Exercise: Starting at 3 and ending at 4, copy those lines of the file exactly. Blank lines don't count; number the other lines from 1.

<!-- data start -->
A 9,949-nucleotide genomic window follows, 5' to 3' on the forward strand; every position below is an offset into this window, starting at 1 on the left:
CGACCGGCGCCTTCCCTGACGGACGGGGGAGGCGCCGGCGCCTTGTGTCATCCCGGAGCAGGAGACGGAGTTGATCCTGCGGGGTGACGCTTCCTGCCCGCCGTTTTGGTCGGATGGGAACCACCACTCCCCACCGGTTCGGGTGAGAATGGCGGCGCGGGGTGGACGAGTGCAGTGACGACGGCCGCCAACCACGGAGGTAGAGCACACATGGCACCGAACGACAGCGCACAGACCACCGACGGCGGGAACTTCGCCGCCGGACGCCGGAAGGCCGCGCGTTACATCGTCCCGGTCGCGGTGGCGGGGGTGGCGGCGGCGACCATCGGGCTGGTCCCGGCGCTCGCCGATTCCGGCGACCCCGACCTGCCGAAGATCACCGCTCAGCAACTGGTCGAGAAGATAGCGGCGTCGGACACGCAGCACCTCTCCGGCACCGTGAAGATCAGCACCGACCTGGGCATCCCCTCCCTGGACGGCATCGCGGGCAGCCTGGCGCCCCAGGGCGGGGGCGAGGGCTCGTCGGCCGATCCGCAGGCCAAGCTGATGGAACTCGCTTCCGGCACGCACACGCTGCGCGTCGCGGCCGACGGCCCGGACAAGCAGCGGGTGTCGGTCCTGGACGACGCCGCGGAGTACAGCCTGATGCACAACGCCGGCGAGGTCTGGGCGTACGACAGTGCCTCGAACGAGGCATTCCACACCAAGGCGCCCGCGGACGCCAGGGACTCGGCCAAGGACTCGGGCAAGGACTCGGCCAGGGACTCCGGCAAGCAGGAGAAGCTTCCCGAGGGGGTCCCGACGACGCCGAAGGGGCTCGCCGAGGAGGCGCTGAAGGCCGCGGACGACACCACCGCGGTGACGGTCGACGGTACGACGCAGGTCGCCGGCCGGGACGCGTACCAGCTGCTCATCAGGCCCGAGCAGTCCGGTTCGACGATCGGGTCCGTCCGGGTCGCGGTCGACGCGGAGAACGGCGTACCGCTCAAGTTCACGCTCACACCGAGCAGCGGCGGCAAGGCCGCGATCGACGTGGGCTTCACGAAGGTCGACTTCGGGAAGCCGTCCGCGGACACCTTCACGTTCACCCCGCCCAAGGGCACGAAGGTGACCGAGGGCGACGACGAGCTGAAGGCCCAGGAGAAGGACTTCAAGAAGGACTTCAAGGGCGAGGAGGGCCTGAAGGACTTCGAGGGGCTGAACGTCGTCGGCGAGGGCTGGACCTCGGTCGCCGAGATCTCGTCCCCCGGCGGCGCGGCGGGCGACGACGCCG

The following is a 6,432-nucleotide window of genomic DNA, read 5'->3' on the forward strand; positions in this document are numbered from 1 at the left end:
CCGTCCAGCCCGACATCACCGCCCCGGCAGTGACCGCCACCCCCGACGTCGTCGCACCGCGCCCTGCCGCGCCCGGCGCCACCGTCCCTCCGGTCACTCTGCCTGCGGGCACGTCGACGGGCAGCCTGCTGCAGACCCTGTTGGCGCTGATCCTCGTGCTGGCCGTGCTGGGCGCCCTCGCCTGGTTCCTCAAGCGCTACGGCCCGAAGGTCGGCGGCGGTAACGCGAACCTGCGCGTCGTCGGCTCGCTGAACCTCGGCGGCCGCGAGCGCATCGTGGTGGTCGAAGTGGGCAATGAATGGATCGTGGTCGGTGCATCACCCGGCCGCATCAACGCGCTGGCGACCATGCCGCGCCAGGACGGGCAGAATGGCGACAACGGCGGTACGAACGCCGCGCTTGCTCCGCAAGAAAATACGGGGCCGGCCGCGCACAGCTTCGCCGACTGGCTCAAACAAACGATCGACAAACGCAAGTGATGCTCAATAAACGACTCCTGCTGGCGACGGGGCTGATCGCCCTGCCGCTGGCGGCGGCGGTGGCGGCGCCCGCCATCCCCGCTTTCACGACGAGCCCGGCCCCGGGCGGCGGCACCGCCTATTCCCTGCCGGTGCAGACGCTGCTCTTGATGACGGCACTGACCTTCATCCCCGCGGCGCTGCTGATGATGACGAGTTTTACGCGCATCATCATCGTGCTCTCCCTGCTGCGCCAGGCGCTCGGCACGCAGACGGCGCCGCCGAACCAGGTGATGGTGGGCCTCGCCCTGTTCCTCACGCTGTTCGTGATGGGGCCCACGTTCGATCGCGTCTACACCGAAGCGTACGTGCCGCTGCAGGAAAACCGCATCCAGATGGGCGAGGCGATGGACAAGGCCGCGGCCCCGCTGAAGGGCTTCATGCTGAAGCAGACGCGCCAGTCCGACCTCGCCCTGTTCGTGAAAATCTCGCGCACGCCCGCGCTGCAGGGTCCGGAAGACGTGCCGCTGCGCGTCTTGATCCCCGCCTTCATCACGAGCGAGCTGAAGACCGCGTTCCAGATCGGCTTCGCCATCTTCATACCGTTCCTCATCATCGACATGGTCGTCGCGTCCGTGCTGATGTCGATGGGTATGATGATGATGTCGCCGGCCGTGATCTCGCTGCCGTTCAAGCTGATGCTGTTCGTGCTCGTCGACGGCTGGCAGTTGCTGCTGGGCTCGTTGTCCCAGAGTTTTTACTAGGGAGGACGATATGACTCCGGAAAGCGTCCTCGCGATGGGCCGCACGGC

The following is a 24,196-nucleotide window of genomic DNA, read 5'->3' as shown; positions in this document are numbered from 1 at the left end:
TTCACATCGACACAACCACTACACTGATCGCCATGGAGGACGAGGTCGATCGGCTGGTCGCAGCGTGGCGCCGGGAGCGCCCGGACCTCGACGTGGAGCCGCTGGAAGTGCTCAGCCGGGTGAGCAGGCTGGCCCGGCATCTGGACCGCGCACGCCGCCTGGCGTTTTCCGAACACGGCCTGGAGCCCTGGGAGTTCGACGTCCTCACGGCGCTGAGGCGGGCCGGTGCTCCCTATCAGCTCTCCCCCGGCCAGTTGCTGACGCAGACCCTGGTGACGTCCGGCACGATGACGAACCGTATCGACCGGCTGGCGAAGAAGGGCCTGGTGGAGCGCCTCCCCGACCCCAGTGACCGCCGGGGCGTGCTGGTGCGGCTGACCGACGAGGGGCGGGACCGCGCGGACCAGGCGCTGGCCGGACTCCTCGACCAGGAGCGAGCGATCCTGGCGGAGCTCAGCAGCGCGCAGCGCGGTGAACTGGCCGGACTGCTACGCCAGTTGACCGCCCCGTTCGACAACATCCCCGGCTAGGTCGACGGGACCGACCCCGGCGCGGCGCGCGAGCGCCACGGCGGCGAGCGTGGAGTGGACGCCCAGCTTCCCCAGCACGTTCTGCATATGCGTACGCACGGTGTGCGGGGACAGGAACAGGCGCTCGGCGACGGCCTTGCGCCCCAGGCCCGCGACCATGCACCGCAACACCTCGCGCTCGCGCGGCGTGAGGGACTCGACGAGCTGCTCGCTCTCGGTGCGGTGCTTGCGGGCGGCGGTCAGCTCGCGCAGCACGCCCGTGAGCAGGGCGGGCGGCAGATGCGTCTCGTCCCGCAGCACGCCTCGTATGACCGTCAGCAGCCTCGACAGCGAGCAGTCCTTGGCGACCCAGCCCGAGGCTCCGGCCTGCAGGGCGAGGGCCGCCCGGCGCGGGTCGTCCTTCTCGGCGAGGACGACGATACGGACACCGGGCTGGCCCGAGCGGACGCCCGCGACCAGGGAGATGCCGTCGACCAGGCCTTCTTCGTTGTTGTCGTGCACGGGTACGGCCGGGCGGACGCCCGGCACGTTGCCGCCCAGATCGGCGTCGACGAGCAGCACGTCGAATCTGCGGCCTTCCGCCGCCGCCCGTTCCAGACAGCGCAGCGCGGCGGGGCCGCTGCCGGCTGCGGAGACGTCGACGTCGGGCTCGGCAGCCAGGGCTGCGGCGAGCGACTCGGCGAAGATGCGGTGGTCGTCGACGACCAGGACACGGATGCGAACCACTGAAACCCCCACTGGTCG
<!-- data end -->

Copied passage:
The following is a 6,432-nucleotide window of genomic DNA, read 5'->3' on the forward strand; positions in this document are numbered from 1 at the left end:
CCGTCCAGCCCGACATCACCGCCCCGGCAGTGACCGCCACCCCCGACGTCGTCGCACCGCGCCCTGCCGCGCCCGGCGCCACCGTCCCTCCGGTCACTCTGCCTGCGGGCACGTCGACGGGCAGCCTGCTGCAGACCCTGTTGGCGCTGATCCTCGTGCTGGCCGTGCTGGGCGCCCTCGCCTGGTTCCTCAAGCGCTACGGCCCGAAGGTCGGCGGCGGTAACGCGAACCTGCGCGTCGTCGGCTCGCTGAACCTCGGCGGCCGCGAGCGCATCGTGGTGGTCGAAGTGGGCAATGAATGGATCGTGGTCGGTGCATCACCCGGCCGCATCAACGCGCTGGCGACCATGCCGCGCCAGGACGGGCAGAATGGCGACAACGGCGGTACGAACGCCGCGCTTGCTCCGCAAGAAAATACGGGGCCGGCCGCGCACAGCTTCGCCGACTGGCTCAAACAAACGATCGACAAACGCAAGTGATGCTCAATAAACGACTCCTGCTGGCGACGGGGCTGATCGCCCTGCCGCTGGCGGCGGCGGTGGCGGCGCCCGCCATCCCCGCTTTCACGACGAGCCCGGCCCCGGGCGGCGGCACCGCCTATTCCCTGCCGGTGCAGACGCTGCTCTTGATGACGGCACTGACCTTCATCCCCGCGGCGCTGCTGATGATGACGAGTTTTACGCGCATCATCATCGTGCTCTCCCTGCTGCGCCAGGCGCTCGGCACGCAGACGGCGCCGCCGAACCAGGTGATGGTGGGCCTCGCCCTGTTCCTCACGCTGTTCGTGATGGGGCCCACGTTCGATCGCGTCTACACCGAAGCGTACGTGCCGCTGCAGGAAAACCGCATCCAGATGGGCGAGGCGATGGACAAGGCCGCGGCCCCGCTGAAGGGCTTCATGCTGAAGCAGACGCGCCAGTCCGACCTCGCCCTGTTCGTGAAAATCTCGCGCACGCCCGCGCTGCAGGGTCCGGAAGACGTGCCGCTGCGCGTCTTGATCCCCGCCTTCATCACGAGCGAGCTGAAGACCGCGTTCCAGATCGGCTTCGCCATCTTCATACCGTTCCTCATCATCGACATGGTCGTCGCGTCCGTGCTGATGTCGATGGGTATGATGATGATGTCGCCGGCCGTGATCTCGCTGCCGTTCAAGCTGATGCTGTTCGTGCTCGTCGACGGCTGGCAGTTGCTGCTGGGCTCGTTGTCCCAGAGTTTTTACTAGGGAGGACGATATGACTCCGGAAAGCGTCCTCGCGATGGGCCGCACGGC